-This great story was sent to me by Chris Kiernan. Thank you, Chris! -


On May 14th 2021 four Ford Model A’s set out on a 600+ mile road trip to central Utah. After a small gathering at Keiler’s Kustoms to get the day started the 1931 21 stud Flathead powered roadster owned by Jay Keele, 1930 Banger powered coupe owned by Jason Rollins, 1928 Olds Rocket J2 powered phaeton owned by Trevor Townsend and 1929 Cadillac powered tub owned by Chris Kiernan hopped on highway US 89 and headed south. The starting leg took them onto US 6 through Spanish Fork Canyon which is one of the most dangerous but equally beautiful roads in Utah. The group’s first stop was in Helper Utah, this great little town is going through a revitalization of its historic main street and it was great to see it firsthand. The group was given a tour of a few of the key properties that started the updates including a motorcycle museum and an auto shop with a couple gasser Corvettes. On the way out of town there is a Conoco gas station that is a great place to take some car photos and it’s also an Air BnB if you wanted to stay there.  

Sherald’s Frosty Freeze is a must stop location on Main Street in Price if you are passing through. These guys make it a point to stop for and frequently go out of their way to eat a hamburger while seeing new places in their hot rods. After an amazing lunch and a couple photos with the neon signed burger joint in the background it was time to get back on the road. With the banger powered coupe being the slowest he opted to take up the rear and didn’t want to hold back the group. The roadster, phaeton and tub decided to stop some 50 miles down the road and wait for the coupe to catch back up before getting onto I-70 but after waiting a bit they called to find out he was on the side of the road a few miles back battling a carburetor problem. A couple of the guys were going to take the phaeton back up to help when it decided it didn’t want to start, just part of the fun of driving 90+ year old cars to the middle of nowhere. They got both problems sorted out, everyone back together and got back on the road to Goblin Valley State Park. Goblin Valley is one of those places that you need a little time to hike around to really enjoy but they didn’t have time since there was still 75 miles to go and they were running out of daylight. On the road and chasing daylight they drove through a scenic part of UT24 in the dark and completely missed the scenery so one day they will need to go back and see it again. This rowdy group of cars pulled into the Rim Rock Inn in Torrey and a few of the guests peered out of their rooms with scowls to see what all the commotion was. The guys had just enough time to grab dinner at the Rim Rock Restaurant before calling it a night.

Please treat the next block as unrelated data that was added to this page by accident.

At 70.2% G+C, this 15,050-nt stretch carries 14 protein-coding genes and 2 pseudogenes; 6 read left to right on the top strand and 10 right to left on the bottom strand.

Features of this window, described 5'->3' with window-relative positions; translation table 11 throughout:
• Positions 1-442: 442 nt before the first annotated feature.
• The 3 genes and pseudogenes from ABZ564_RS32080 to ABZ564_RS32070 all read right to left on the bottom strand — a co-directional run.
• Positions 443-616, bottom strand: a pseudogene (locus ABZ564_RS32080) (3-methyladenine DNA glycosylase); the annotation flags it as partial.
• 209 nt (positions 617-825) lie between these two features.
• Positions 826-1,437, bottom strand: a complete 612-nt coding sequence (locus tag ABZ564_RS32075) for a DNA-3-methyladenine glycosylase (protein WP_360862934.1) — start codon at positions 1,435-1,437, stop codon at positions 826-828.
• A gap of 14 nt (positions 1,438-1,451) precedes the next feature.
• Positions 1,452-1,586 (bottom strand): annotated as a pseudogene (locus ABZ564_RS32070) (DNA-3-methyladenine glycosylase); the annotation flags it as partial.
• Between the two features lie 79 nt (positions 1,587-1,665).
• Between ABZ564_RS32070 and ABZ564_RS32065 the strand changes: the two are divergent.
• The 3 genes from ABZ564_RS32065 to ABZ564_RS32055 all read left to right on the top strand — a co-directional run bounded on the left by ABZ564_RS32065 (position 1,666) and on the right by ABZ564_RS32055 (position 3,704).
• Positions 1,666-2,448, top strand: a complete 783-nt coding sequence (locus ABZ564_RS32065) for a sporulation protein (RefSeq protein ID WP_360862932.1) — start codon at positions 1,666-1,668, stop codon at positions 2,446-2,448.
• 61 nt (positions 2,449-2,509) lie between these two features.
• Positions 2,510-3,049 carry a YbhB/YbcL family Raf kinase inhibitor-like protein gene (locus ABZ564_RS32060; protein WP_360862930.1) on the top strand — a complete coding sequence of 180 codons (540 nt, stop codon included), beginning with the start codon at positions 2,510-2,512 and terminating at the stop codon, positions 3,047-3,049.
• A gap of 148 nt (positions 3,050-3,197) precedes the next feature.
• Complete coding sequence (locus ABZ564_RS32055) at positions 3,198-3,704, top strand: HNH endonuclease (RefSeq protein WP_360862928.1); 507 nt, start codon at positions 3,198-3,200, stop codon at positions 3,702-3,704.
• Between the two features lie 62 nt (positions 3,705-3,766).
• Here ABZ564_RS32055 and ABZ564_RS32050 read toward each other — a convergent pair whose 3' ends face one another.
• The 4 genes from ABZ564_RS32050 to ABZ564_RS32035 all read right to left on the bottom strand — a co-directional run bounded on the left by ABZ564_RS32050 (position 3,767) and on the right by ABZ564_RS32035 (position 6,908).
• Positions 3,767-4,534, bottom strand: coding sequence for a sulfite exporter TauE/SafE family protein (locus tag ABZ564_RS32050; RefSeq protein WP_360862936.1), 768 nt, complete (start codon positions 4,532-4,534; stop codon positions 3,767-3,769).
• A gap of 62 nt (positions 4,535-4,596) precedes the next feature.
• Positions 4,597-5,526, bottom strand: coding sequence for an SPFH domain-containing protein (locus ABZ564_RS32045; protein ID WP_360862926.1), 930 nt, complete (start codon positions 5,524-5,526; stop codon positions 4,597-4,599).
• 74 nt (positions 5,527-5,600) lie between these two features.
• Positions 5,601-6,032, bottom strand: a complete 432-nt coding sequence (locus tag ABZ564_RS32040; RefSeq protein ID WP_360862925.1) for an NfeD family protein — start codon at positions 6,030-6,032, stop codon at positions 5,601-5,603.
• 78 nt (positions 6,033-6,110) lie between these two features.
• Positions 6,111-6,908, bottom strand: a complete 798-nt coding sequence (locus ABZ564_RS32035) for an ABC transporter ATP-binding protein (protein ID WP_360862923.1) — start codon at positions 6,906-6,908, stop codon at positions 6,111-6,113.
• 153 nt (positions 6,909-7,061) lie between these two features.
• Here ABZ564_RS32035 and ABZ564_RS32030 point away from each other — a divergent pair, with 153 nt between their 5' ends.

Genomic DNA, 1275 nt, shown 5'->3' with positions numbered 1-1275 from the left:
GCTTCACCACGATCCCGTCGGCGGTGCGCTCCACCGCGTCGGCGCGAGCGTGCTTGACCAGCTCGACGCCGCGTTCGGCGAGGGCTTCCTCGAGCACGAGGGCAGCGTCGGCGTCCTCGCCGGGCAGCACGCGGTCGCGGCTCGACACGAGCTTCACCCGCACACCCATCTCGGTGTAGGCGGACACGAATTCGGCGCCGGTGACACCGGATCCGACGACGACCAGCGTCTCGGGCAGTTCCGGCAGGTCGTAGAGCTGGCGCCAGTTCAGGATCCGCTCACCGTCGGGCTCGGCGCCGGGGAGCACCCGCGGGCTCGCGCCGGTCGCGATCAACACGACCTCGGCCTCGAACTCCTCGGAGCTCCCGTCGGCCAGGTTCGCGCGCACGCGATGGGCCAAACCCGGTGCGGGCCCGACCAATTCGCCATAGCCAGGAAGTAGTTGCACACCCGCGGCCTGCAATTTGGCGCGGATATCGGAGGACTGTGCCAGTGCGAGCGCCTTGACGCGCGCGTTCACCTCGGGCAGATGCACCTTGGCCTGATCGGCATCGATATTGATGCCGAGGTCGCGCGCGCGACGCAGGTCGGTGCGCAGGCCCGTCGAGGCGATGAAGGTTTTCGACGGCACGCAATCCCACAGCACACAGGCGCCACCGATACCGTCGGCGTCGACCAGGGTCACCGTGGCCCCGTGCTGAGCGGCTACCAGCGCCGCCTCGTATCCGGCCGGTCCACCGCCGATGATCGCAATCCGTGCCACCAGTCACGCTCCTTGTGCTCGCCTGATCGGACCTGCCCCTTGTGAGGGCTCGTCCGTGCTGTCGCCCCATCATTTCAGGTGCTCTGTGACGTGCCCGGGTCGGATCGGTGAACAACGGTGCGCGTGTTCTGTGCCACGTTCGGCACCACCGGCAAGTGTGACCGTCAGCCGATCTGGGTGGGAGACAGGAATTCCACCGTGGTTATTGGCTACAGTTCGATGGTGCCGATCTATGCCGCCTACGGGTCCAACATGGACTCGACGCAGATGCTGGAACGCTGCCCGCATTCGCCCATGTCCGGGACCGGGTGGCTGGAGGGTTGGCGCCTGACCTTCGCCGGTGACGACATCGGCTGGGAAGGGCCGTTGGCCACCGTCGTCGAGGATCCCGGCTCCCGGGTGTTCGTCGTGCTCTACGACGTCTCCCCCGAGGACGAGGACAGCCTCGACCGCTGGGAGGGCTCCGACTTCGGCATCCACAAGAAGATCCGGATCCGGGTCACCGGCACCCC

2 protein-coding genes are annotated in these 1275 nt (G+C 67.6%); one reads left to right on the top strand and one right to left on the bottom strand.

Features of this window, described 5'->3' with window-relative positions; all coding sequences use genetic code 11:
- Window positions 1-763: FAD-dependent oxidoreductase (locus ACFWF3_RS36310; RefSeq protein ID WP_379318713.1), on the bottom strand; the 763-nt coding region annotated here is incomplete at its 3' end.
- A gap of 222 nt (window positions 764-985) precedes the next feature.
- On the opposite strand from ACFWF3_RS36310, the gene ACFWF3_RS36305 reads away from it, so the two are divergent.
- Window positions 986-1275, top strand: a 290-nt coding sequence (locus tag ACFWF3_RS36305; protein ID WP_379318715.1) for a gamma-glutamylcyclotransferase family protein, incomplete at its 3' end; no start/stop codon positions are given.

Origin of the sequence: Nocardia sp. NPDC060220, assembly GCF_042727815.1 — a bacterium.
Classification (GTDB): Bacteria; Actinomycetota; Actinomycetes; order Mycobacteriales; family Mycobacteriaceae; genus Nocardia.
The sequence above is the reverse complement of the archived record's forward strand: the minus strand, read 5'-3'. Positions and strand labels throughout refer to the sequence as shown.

Day 2 got underway with a drive down Scenic Drive Road in Capital Reef National Park. This two-lane road with minimal pull offs seemed like the perfect place to start troubleshooting why the roadster wasn’t running right. Many of the people passing by would slow down or stop and ask if there was a car show somewhere? The roadster’s troubles were narrowed down to an electrical problem and the closest auto parts store was a Napa in the next town over. They left the roadster and ran to the Napa that had already closed for the day but the owner was more than happy to open up and charge a premium for parts. Back at the roadster, repairs were completed and it was onto Scenic Byway 12. This road is one of the most scenic roads that you could drive in America so it’s that much better with a group of friends in hot rods. There is a bit of elevation change and the guys were greeted with some cooler temperatures and some snow flurries along the way. The tub lost its license plate but the guys behind him saw it and stopped to grab it. There were a few stops for some photos along the way, because you can never take enough photos in amazing places like that. Running out of daylight the group arrived at Rainbow Point overlook in Bryce Canyon National Park just in time to see the sunset. In what now seems like it might happen every day the group takes all day to drive a couple hundred miles and gets to the last restaurant that is open just in time to grab dinner. Again, like Deja vu making their neighbors peer out of their rooms as the cars were parked.

Day 3 started with some parking lot maintenance on the Cadillac powered tub, it had been consuming the most gas due to some carburetor problems and running rich so they cleaned the spark plugs because they were fouled. The guys enjoyed some breakfast and started on the trek back home. They got onto US 89 which is a very enjoyable drive through this part of the state with just enough curves and scenery to keep you in awe of the surrounding natural beauty but also engaged in driving. The drive north was mostly uneventful, about half way back home the group stopped for one last group photo and to say their goodbyes as they went their separate ways from approximately where they started. The coupe and tub had to continue north while the others went east and west, and they were caught in a downpour which always raises the excitement level in an open car. Everyone made it home safe and sound, some just a bit wetter than others.

While this story talked about cars it’s really about the people driving those cars and the friendships we make along the way. As one of these guys says “get busy living or get busy dying”. So get your friends together and go for a drive. This event was the first year of what has now become an annual thing and has grown but there will always be a certain nostalgia for the first one.

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